If you can't come on the workshop, call in at the church and see if there are still some lichen trail guides left out for you to borrow. and give yourself a self guided walk.

Here is the memorial cross outside the Churchyard. I

Here are the seven sites we are going to visit, (marked with white and red numbers on the picture below).

1. The lichens on the cross but just lower than this picture (this post)
2. The lichens on the wall in the foreground to the left of this picture
3. The lichens on several graves near to this one:-
4. The lichens on the flat slab of this table tomb
5. The white lichens round the door to the church
6. The lichens on the branches of the tree
7. The lichens round the back of the church


Site 1. 
The lichens on the war memorial cross and on the paving slabs below.



Let's get our hand lens out.





Can you see the two blobs touching each other vertically near the base of the cross?



Well lo and behold, the first one I chose to look at we can't identify because the slugs have gazed it hard an removed all distinguishing features



Look just below them there is a yellow powdery lichen. this is Candellariella vitellina. We'll see lots more of this yellow lichen later


Seen close up..the cross is in fact covered with lichen -
Candelariella vitellina

Lichens are an association of a fungus and an algae. 
The fungal threads give the lichen structure and they collect water and nutrients.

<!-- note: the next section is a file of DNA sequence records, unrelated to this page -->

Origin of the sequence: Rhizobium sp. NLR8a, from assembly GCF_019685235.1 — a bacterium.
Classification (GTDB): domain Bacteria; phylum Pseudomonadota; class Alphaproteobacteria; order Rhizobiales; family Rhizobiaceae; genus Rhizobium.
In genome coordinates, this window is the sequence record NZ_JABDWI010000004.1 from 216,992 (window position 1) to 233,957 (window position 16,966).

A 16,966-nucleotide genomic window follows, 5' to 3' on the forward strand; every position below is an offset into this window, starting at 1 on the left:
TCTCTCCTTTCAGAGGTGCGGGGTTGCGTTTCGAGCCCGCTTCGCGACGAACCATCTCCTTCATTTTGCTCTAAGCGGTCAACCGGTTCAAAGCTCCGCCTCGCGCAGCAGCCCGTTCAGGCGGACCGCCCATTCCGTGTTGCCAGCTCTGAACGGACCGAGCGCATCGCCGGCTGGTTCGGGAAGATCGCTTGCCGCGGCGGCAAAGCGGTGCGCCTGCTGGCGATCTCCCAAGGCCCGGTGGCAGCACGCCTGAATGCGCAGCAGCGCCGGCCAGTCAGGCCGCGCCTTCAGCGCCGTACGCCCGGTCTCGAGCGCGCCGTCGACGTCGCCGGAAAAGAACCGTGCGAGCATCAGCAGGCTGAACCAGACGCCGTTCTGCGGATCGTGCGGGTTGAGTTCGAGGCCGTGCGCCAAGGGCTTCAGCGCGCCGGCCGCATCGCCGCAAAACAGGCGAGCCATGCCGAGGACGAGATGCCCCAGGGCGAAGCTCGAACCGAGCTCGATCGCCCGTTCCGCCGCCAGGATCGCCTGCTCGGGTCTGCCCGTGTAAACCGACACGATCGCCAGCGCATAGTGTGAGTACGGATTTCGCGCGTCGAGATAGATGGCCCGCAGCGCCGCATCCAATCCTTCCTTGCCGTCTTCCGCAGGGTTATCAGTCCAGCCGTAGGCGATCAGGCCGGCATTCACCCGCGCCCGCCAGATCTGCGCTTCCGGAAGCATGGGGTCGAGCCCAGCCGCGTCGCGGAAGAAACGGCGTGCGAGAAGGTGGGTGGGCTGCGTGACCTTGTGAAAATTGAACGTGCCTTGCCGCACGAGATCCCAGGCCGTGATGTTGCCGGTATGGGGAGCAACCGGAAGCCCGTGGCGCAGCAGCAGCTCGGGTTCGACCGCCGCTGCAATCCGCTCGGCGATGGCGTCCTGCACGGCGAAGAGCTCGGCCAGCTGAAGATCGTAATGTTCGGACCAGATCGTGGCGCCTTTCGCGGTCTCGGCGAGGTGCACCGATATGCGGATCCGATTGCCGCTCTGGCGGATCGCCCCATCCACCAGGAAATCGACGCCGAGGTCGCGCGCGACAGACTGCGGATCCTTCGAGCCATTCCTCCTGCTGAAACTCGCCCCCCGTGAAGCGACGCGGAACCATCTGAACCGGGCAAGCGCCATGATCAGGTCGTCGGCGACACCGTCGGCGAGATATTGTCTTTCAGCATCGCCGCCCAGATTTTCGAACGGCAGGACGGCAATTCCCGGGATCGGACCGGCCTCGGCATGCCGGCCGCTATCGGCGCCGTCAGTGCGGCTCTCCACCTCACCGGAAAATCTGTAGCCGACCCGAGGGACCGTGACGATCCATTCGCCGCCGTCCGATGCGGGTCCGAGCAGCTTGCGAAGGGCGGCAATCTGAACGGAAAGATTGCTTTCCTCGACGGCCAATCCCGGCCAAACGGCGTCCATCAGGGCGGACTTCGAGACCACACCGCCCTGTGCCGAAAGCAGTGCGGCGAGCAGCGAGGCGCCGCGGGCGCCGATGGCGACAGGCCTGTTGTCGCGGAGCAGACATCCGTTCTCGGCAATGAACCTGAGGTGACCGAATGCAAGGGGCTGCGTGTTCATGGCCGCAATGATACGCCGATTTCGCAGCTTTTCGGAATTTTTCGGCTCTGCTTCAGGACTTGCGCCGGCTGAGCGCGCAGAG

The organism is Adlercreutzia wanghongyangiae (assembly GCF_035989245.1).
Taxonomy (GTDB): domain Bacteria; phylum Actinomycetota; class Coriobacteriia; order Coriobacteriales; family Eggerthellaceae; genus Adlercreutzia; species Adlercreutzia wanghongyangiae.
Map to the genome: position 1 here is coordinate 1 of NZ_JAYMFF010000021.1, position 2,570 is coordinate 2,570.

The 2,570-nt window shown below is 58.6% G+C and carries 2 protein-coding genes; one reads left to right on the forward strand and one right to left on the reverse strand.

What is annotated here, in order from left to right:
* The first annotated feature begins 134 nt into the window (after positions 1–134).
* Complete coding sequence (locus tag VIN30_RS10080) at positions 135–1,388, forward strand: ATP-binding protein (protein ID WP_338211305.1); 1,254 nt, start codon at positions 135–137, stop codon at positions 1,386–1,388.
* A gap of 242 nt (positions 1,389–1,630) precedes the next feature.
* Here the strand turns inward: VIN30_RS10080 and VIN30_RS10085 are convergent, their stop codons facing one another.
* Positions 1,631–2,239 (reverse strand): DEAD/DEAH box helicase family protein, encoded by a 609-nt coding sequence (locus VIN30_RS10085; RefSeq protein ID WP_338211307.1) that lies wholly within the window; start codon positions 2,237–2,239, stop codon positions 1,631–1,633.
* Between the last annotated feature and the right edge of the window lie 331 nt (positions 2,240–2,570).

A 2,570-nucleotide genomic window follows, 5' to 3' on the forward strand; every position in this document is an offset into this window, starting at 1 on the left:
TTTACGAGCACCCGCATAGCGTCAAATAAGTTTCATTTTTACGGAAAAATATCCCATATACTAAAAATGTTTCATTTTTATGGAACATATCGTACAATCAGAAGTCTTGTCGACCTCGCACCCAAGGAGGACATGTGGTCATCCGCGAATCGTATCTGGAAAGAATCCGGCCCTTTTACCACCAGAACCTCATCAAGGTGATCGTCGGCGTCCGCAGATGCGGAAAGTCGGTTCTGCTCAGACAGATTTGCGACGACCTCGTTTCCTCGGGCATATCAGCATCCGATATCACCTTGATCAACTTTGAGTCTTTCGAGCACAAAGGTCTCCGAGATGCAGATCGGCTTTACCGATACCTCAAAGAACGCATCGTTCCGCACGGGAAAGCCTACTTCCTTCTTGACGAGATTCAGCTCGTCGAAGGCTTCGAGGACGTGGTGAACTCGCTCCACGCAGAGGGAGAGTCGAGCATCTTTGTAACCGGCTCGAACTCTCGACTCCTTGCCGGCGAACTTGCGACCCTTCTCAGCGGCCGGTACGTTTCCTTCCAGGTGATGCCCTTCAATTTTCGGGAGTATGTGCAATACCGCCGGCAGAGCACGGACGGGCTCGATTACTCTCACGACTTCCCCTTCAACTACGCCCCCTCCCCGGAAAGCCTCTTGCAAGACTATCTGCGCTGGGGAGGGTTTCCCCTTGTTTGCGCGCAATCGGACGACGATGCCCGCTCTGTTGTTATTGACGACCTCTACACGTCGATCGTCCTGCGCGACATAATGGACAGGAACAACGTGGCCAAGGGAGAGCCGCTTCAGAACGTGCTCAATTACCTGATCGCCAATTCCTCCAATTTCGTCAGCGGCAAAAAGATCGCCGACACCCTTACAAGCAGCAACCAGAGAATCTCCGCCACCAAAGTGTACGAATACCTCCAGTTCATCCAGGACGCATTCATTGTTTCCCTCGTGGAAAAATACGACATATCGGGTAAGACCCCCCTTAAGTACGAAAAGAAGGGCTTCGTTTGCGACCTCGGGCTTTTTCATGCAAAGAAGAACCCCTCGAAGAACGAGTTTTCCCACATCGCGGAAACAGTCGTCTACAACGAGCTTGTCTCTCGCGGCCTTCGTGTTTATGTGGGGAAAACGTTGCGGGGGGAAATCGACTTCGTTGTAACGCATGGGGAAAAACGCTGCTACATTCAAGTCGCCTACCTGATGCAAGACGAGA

The algae are scattered amongst the fungus as single cells. They are green because they have the green pigment chlorophyll so they can photosynthesize and capture the sun's energy, and so can make sugars.
The body of a lichen is called a THALLUS.

The white, and the yellow lichens are CRUSTOSE lichens. They make crusts on the surface of the rock.

.If you go round the back of the cross to where I have marked an arrow on this diagram, you can see Lecanora ....




Lecanora..is this Lecanora intricata?.....

Looking at the side there are twp patches near the lower middle

The centre right blob is Porpidia tuberculosa

Porpidia tuberculosa

Allan is looking at Buellia aethallia -
 this is blackish and grows on very smooth acid rocks.


Buellia aethallia



On the pavement there is Caloplaca flavovirescens

Caloplaca flavovirescens - This turns red when a drop of alkaline solution is put on it. (Top right)
Caloplaca flavovirescens


This is the white lichen in the centre tile of the above picture.
It is Lecanora contorta
is
Somewhere under our noses is Verrucaria fusconigrescens 







Verrucaria fusconigrescens  on the left





Left: Verrucaria fusconigrescens 
Right:  Aspicillia calcarea


From where you are standing in front of the cross, turn 90 degrees to the left and look at the top of the limestone cap-stones  of the church yard wall - indeed over the top is a table tomb.



or the same stones looking back in.

Caloplaca flavescens bright orange

More Verrucaria fusconigrescens

Aspicillia contorta (var hofmanii)


Verucaria nigrescens


End of site 1.

 Click to proceed to site 2   ( the 3 metres of outside churchyard-wall between here and the green sign post )